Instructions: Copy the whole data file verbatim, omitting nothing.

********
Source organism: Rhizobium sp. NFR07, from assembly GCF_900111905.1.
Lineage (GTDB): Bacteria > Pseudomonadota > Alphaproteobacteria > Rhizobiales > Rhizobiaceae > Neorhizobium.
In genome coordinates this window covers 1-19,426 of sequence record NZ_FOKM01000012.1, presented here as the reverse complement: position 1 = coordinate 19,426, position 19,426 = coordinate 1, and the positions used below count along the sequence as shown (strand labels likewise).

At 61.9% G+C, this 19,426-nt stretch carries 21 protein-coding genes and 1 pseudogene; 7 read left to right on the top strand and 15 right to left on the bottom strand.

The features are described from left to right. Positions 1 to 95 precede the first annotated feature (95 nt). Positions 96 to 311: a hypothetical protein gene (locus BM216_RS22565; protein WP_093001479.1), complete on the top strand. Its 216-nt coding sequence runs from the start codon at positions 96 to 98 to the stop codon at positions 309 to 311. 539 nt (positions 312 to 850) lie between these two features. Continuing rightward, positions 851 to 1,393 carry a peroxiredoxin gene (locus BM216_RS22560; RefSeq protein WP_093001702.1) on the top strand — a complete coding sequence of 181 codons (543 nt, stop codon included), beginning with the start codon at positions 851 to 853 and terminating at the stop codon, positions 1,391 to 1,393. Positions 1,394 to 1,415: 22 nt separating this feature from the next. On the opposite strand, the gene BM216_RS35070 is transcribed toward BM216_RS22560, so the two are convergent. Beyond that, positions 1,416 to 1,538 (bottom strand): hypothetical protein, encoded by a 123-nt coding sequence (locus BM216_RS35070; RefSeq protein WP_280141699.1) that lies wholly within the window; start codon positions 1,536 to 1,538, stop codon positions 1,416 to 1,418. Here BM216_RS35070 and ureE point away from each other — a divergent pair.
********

Source organism: Rhizobium sp. NFR07, from assembly GCF_900111905.1.
Lineage (GTDB): Bacteria > Pseudomonadota > Alphaproteobacteria > Rhizobiales > Rhizobiaceae > Neorhizobium.
In genome coordinates this window covers 1-19,426 of sequence record NZ_FOKM01000012.1, presented here as the reverse complement: position 1 = coordinate 19,426, position 19,426 = coordinate 1, and the positions used below count along the sequence as shown (strand labels likewise).

At 61.9% G+C, this 19,426-nt stretch carries 21 protein-coding genes and 1 pseudogene; 7 read left to right on the top strand and 15 right to left on the bottom strand.

The features are described from left to right. Positions 1 to 95 precede the first annotated feature (95 nt). Positions 96 to 311: a hypothetical protein gene (locus BM216_RS22565; protein WP_093001479.1), complete on the top strand. Its 216-nt coding sequence runs from the start codon at positions 96 to 98 to the stop codon at positions 309 to 311. 539 nt (positions 312 to 850) lie between these two features. Continuing rightward, positions 851 to 1,393 carry a peroxiredoxin gene (locus BM216_RS22560; RefSeq protein WP_093001702.1) on the top strand — a complete coding sequence of 181 codons (543 nt, stop codon included), beginning with the start codon at positions 851 to 853 and terminating at the stop codon, positions 1,391 to 1,393. Positions 1,394 to 1,415: 22 nt separating this feature from the next. On the opposite strand, the gene BM216_RS35070 is transcribed toward BM216_RS22560, so the two are convergent. Beyond that, positions 1,416 to 1,538 (bottom strand): hypothetical protein, encoded by a 123-nt coding sequence (locus BM216_RS35070; RefSeq protein WP_280141699.1) that lies wholly within the window; start codon positions 1,536 to 1,538, stop codon positions 1,416 to 1,418. Here BM216_RS35070 and ureE point away from each other — a divergent pair.